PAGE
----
By refusing to compromise on the issue of service charge, hotel owners and unions are once more waiting to see who blinks first. This time it is not just the hotels and employees who will be affected, the whole economy better brace itself for a catastrophic crash-landing. The impending disaster is only the latest indicator of a crisis of governance in our country, as the government belatedly began its efforts to restart mediation.
Hotel owners say the demand for a 10 percent service charge for employees is outrageous, and are determined to go for a lockout. The hotel unions facing them say they are prepared for a showdown. The two sides are digging in and don't appear to be in any mood for compromise. Even if a dramatic reconciliation occurs over the weekend, much of the damage will already have been done: Nepal's hotels, travel agents, trekking agencies and foreign airlines have begun notifying overseas tour operators that they cannot guarantee hotel rooms for guests after 11 December, while those already in Nepal have been advised to make "alternative arrangements".
The threat of strike couldn't have come at a worse time for the county's tourism industry which has only just begun recovering from bad publicity following the hijacking of IC 814 almost exactly a year ago. The autumn season saw a healthy growth in non-Indian arrivals as two more international airlines began services to Nepal, and Royal Nepal Airlines finally expanded capacity with the lease of a Boeing 767.
All agree that the long-term impact of an indefinite hotel strike will be worse than a hijacking. It will not be confined to tourism, the fallout will affect all downstream activities that depend on tourism: from pashmina workers to breweries, domestic airlines to taxis, poultry and vegetable farmers to folk dancers. "I can't even attempt to quantify the losses of an indefinite strike," says Pradeep Raj Pandey, whose job as head of the Nepal Tourism Board is to bring more tourists to Nepal. "I am worried about what would happen if the hotels were to close for just one day."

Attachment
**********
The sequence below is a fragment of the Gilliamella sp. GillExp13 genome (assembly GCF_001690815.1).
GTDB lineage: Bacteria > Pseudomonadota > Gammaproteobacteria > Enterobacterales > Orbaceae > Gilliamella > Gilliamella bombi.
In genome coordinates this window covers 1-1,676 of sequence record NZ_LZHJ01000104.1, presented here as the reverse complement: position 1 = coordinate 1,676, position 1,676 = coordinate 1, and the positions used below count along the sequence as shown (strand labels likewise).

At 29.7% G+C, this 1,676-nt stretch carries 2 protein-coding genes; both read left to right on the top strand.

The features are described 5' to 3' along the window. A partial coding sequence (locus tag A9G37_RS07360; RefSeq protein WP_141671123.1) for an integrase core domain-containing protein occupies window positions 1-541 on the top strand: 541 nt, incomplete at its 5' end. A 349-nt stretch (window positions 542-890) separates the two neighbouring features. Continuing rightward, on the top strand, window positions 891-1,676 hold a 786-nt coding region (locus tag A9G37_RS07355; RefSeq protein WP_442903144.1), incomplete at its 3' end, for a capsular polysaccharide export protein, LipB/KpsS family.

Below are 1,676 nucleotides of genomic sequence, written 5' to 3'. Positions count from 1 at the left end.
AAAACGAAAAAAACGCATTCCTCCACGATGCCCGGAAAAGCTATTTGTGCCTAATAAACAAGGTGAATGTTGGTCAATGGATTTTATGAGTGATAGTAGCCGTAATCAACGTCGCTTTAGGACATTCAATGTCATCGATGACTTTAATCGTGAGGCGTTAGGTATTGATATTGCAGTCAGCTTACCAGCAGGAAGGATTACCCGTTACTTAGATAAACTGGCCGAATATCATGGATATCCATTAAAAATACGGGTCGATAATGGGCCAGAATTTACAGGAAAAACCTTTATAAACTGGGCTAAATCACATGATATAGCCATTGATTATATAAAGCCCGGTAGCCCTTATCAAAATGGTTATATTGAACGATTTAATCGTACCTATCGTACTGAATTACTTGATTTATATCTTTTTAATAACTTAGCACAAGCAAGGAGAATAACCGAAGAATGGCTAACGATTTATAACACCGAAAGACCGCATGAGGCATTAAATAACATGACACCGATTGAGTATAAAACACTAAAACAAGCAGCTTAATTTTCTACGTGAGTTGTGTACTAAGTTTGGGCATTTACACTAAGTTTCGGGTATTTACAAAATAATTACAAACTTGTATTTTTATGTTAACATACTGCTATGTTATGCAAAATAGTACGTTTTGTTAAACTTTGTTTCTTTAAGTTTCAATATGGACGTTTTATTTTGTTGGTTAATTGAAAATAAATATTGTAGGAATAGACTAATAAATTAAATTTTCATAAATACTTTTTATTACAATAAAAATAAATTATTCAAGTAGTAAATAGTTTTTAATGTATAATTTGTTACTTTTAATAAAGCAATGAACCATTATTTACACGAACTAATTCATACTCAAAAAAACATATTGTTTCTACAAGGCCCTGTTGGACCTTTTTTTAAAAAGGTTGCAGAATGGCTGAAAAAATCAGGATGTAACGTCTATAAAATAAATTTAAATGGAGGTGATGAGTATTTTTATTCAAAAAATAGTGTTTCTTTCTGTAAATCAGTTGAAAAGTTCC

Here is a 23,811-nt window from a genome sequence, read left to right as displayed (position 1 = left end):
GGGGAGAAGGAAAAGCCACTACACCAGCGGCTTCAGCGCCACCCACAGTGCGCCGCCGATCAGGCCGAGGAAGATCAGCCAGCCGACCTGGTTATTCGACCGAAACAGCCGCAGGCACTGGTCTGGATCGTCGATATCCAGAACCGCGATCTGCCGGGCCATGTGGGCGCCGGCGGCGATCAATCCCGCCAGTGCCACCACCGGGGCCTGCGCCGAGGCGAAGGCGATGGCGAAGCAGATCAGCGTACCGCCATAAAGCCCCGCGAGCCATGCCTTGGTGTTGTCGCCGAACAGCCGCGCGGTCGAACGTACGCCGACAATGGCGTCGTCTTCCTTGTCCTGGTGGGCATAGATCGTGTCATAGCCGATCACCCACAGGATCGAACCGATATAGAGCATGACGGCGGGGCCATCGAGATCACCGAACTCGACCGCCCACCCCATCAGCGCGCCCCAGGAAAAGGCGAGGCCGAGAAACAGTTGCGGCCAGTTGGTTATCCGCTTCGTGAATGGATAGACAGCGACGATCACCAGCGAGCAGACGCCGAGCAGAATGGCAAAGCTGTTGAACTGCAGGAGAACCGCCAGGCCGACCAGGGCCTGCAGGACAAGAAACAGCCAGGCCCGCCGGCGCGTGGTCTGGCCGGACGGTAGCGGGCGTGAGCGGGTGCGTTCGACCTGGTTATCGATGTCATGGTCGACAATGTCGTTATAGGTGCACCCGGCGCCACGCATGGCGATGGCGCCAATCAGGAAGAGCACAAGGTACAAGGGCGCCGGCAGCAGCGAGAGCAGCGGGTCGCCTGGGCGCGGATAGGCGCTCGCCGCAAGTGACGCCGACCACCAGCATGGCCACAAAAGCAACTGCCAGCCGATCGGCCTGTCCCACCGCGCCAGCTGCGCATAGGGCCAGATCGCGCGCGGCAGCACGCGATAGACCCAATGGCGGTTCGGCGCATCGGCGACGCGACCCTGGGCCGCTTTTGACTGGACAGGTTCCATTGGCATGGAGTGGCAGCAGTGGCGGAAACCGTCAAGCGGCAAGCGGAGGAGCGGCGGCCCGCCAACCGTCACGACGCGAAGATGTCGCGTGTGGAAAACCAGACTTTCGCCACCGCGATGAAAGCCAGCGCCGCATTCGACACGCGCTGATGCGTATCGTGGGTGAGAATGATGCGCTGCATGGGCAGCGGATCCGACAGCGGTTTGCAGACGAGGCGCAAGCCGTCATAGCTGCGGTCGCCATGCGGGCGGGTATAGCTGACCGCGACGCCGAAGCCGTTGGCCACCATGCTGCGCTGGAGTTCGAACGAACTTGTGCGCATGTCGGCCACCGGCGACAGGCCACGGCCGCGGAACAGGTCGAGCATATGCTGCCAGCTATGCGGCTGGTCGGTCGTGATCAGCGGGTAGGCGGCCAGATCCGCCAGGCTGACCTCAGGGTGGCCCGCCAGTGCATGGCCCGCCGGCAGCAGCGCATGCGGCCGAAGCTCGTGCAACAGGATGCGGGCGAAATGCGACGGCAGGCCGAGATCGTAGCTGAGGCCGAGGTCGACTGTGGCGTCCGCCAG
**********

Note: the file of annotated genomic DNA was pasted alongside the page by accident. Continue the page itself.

A Nepali Times survey this week showed that if the strike goes ahead at current occupancy levels hotels all over Nepal will cancel daily purchases of food, provisions and fuel worth Rs 15 million from local markets. Add room sales, the multiplier effect on handicraft shops, restaurants, treks, safaris, casinos and you come up with a figure of more than Rs 264 million of lost income per week for the country. A longer strike would hurt the one million Nepalis dependent on salaries of people employed in the tourism industry.
Hotel employees are represented by two labour unions affiliated to the ruling Nepali Congress and the UML communists, and have united under the Hotel Workers' Joint Agitation Committee which had threatened strike last month, but called it off at the last moment after the government set up a high-level mediation committee. But the unions refused to talk to this committee, saying they were tricked. After meeting deputy prime minister Ram Chandra Poudel on Wednesday, we were told the unions had finally agreed to sit down with the committee.
Union leaders say service charge is an internationally accepted practice, and argue that it would actually help the GNP by increasing the living standards of hotel employees. Laxman Basnet of the NC-backed Nepal Trade Union Congress says: "We have to put tourism workers under a social safety net, and a service charge would do this, and at the same time force hotel owners to be more transparent with their taxes." Basnet denies that there has been any political pressure on his union to discontinue the strike. "Strike action is a form of negotiation," he adds.